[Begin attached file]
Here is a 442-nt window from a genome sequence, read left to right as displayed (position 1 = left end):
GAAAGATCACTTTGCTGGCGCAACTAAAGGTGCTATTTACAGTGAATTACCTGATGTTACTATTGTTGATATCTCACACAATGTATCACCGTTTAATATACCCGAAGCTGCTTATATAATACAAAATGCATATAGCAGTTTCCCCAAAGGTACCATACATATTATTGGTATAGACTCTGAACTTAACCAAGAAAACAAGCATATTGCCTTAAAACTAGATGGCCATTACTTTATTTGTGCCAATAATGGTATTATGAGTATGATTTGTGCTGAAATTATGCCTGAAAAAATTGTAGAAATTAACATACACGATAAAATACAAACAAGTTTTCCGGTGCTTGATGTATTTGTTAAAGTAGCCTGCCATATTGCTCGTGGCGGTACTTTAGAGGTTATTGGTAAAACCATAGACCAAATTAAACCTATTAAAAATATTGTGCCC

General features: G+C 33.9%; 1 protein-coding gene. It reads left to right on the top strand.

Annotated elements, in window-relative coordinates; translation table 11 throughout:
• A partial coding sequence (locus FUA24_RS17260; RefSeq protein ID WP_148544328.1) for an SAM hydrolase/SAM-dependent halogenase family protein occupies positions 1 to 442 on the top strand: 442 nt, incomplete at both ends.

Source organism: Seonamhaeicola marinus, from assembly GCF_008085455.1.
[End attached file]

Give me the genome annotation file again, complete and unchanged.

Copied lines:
Here is a 442-nt window from a genome sequence, read left to right as displayed (position 1 = left end):
GAAAGATCACTTTGCTGGCGCAACTAAAGGTGCTATTTACAGTGAATTACCTGATGTTACTATTGTTGATATCTCACACAATGTATCACCGTTTAATATACCCGAAGCTGCTTATATAATACAAAATGCATATAGCAGTTTCCCCAAAGGTACCATACATATTATTGGTATAGACTCTGAACTTAACCAAGAAAACAAGCATATTGCCTTAAAACTAGATGGCCATTACTTTATTTGTGCCAATAATGGTATTATGAGTATGATTTGTGCTGAAATTATGCCTGAAAAAATTGTAGAAATTAACATACACGATAAAATACAAACAAGTTTTCCGGTGCTTGATGTATTTGTTAAAGTAGCCTGCCATATTGCTCGTGGCGGTACTTTAGAGGTTATTGGTAAAACCATAGACCAAATTAAACCTATTAAAAATATTGTGCCC

General features: G+C 33.9%; 1 protein-coding gene. It reads left to right on the top strand.

Annotated elements, in window-relative coordinates; translation table 11 throughout:
• A partial coding sequence (locus FUA24_RS17260; RefSeq protein ID WP_148544328.1) for an SAM hydrolase/SAM-dependent halogenase family protein occupies positions 1 to 442 on the top strand: 442 nt, incomplete at both ends.

Source organism: Seonamhaeicola marinus, from assembly GCF_008085455.1.